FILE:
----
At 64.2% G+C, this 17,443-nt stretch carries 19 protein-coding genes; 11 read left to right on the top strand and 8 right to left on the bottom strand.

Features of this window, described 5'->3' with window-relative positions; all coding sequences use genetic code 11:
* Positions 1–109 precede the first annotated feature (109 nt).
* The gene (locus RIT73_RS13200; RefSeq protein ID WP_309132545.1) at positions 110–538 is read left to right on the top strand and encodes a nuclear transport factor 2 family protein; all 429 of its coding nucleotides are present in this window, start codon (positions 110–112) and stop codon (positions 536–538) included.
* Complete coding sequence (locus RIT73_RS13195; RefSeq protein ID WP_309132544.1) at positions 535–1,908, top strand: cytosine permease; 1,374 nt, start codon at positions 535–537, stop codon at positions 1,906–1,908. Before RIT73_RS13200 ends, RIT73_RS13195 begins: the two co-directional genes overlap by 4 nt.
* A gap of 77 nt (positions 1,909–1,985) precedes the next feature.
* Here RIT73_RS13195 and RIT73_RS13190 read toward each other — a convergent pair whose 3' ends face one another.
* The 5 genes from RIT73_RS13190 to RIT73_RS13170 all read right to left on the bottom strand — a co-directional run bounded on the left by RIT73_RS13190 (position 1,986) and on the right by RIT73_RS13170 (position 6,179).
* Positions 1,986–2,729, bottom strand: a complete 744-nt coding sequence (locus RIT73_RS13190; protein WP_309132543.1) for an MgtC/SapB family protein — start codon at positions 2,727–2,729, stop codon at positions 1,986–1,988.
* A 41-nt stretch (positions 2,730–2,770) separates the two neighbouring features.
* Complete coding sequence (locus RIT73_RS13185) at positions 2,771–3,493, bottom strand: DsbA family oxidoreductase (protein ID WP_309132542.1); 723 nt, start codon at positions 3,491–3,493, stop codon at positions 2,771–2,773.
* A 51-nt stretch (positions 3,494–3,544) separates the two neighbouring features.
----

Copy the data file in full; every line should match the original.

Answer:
At 64.2% G+C, this 17,443-nt stretch carries 19 protein-coding genes; 11 read left to right on the top strand and 8 right to left on the bottom strand.

Features of this window, described 5'->3' with window-relative positions; all coding sequences use genetic code 11:
* Positions 1–109 precede the first annotated feature (109 nt).
* The gene (locus RIT73_RS13200; RefSeq protein ID WP_309132545.1) at positions 110–538 is read left to right on the top strand and encodes a nuclear transport factor 2 family protein; all 429 of its coding nucleotides are present in this window, start codon (positions 110–112) and stop codon (positions 536–538) included.
* Complete coding sequence (locus RIT73_RS13195; RefSeq protein ID WP_309132544.1) at positions 535–1,908, top strand: cytosine permease; 1,374 nt, start codon at positions 535–537, stop codon at positions 1,906–1,908. Before RIT73_RS13200 ends, RIT73_RS13195 begins: the two co-directional genes overlap by 4 nt.
* A gap of 77 nt (positions 1,909–1,985) precedes the next feature.
* Here RIT73_RS13195 and RIT73_RS13190 read toward each other — a convergent pair whose 3' ends face one another.
* The 5 genes from RIT73_RS13190 to RIT73_RS13170 all read right to left on the bottom strand — a co-directional run bounded on the left by RIT73_RS13190 (position 1,986) and on the right by RIT73_RS13170 (position 6,179).
* Positions 1,986–2,729, bottom strand: a complete 744-nt coding sequence (locus RIT73_RS13190; protein WP_309132543.1) for an MgtC/SapB family protein — start codon at positions 2,727–2,729, stop codon at positions 1,986–1,988.
* A 41-nt stretch (positions 2,730–2,770) separates the two neighbouring features.
* Complete coding sequence (locus RIT73_RS13185) at positions 2,771–3,493, bottom strand: DsbA family oxidoreductase (protein ID WP_309132542.1); 723 nt, start codon at positions 3,491–3,493, stop codon at positions 2,771–2,773.
* A 51-nt stretch (positions 3,494–3,544) separates the two neighbouring features.